Divided city council agrees to pay $750K for Downtown Bloomington ‘Streetscape’ plan

Downtown Bloomington, Illinois.
Downtown Bloomington, Illinois.(25 News / Heart of Illinois ABC)
Published: Aug. 22, 2022 at 9:15 PM CDT
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BLOOMINGTON (25 News Now) - On a 5-4 vote, the Bloomington City Council Monday night signed off on an agreement to pay an engineering firm $750,000 for a Downtown Bloomington revitalization plan.

It’s called a Streetscape design as 25 News Now reported in late July and may lead to an estimated $25 million to $30 million worth of projects to help the historic downtown reach its potential.

The design work performed by Crawford, Miller & Tilly is expected to take a year to complete. The McLean County Chamber of Commerce, The Bloomington-Normal Economic Development Council and Mayor Mboka Mwilambwe all supported the expenditure.

The mayor said not acting now would harm prospects for the city to get state and federal grant money to help downtown, and it won’t take money away from road and sewer projects.

“So you can be assured that this plan will not sit on the shelf. You can also be assured that the plan will not take away from infrastructure plans in other areas,” Mwilambwe said.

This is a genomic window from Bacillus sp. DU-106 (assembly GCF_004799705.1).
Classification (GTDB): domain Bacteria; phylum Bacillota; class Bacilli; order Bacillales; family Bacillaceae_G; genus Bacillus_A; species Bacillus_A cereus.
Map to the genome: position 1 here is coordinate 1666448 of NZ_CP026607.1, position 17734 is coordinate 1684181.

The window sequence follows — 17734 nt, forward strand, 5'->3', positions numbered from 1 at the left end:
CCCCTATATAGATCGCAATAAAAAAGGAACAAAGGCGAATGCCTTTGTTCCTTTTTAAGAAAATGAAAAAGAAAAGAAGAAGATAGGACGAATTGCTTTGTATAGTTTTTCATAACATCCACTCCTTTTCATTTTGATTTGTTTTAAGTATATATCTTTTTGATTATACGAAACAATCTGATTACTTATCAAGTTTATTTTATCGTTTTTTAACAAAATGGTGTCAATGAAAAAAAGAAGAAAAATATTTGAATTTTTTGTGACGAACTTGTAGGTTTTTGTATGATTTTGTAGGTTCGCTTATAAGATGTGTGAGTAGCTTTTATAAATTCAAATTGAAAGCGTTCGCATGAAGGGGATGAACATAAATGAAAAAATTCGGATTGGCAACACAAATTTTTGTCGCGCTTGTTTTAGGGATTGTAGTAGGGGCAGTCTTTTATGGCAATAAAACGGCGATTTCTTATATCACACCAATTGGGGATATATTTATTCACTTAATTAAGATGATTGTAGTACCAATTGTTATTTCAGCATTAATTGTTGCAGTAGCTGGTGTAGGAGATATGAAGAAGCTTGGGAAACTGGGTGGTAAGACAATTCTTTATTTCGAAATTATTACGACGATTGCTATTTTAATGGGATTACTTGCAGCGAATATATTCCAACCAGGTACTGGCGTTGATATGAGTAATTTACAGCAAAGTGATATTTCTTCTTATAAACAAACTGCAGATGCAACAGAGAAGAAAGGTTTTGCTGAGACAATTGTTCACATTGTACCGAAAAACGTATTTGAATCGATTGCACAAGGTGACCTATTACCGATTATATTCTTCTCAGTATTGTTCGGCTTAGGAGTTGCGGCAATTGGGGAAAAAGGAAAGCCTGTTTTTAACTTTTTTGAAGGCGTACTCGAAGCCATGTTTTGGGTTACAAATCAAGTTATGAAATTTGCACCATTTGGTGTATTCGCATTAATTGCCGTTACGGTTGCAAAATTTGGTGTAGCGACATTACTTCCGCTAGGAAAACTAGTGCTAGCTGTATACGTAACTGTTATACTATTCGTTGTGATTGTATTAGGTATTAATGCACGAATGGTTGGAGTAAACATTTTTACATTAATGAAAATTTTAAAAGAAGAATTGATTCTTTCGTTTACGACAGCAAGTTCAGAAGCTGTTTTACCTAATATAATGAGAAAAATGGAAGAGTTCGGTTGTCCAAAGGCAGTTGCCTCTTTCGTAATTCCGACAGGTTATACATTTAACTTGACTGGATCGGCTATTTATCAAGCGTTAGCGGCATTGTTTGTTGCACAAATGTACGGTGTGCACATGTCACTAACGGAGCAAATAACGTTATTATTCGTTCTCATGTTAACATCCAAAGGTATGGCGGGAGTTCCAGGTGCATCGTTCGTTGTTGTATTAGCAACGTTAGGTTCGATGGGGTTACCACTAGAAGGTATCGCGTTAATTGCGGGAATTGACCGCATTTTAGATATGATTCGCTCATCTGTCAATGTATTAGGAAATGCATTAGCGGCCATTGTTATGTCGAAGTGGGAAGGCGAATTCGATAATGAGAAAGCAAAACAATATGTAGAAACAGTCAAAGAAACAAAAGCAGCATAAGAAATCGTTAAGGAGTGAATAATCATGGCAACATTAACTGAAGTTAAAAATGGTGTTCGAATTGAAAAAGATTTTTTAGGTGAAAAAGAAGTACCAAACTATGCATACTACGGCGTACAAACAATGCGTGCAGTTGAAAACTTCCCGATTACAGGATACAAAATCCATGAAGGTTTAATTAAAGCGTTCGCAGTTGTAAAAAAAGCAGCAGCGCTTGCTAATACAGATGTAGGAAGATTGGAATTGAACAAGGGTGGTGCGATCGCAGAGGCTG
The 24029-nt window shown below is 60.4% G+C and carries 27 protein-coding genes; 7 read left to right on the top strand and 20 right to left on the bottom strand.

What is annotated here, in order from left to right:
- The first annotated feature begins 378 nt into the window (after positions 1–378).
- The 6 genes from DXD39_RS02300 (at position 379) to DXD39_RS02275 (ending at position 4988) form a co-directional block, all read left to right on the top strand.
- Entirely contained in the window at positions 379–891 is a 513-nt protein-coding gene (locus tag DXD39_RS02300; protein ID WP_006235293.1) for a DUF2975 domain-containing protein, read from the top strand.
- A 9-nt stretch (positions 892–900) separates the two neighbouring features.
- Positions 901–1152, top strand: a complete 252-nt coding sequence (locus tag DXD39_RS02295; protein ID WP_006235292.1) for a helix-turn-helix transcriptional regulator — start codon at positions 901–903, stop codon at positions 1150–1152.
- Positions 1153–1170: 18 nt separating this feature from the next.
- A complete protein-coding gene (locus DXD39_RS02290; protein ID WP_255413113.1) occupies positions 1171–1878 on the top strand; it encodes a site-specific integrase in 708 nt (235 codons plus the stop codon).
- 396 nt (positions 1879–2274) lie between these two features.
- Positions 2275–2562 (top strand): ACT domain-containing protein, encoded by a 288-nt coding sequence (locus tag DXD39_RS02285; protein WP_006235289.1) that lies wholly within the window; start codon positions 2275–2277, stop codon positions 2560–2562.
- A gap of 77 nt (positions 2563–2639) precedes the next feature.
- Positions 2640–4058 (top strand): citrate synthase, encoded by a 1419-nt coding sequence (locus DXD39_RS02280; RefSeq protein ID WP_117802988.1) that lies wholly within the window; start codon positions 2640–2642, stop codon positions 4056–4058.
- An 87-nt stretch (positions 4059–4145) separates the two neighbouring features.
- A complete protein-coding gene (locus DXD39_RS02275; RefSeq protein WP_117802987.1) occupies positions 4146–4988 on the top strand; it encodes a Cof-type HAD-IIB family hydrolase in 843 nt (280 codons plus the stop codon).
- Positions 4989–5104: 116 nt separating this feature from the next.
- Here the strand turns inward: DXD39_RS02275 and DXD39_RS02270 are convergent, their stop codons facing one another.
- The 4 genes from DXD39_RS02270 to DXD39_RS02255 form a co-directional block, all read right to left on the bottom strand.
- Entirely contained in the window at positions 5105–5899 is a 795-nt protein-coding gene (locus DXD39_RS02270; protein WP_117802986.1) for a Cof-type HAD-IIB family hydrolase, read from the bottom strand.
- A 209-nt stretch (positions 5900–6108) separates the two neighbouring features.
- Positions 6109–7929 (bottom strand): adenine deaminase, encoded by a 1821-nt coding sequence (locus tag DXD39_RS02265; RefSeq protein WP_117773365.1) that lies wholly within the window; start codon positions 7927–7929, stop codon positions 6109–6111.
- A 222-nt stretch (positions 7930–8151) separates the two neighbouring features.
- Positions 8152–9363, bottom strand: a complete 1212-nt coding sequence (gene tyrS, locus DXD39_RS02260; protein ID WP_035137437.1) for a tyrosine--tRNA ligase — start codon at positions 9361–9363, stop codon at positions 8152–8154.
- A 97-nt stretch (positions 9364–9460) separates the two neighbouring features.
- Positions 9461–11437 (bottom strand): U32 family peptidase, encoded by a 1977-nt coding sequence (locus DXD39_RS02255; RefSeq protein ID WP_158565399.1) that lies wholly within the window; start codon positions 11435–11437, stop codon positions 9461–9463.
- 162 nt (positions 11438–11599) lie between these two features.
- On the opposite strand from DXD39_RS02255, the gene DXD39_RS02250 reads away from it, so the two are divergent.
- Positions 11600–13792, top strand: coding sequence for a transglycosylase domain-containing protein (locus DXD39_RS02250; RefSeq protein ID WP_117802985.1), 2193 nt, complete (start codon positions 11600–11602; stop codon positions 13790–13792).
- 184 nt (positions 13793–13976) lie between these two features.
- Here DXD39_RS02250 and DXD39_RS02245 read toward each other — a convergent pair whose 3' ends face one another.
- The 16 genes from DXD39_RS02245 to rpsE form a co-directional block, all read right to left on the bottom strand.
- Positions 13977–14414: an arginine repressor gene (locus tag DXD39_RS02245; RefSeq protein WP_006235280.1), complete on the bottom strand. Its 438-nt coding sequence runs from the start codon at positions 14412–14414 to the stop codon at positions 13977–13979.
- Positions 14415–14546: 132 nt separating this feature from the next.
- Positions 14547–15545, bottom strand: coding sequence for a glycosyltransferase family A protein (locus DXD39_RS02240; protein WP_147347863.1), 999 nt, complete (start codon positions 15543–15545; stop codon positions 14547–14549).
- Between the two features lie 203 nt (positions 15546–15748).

Bloomington Mayor Mboka Mwilambwe
Bloomington Mayor Mboka Mwilambwe(City of Blooomington/YouTube)

Council members Grant Walch from Ward 1, Donna Boelen from Ward 2, Sheila Montney from Ward 3, and Nick Becker from Ward 5 all voted no.

Becker said a 5-4 vote is the worst possible scenario for the council trying to take a united stance favoring downtown redevelopment. He proposed renegotiating with the engineering firm to spend only about $150,000 and draw up a plan in only about a month.

“I’m actually fine with going with the Cadillac plan. I do that a lot in my work, but I’m responsible for the taxpayers’ money and I don’t think we need to spend ($750,000) to achieve the goal,” Becker said.

Councilwoman Boelen said she voted no because she thought the money should come from reserves.

The city may wind up creating tax increment financial districts (TIFS) to help fund downtown projects.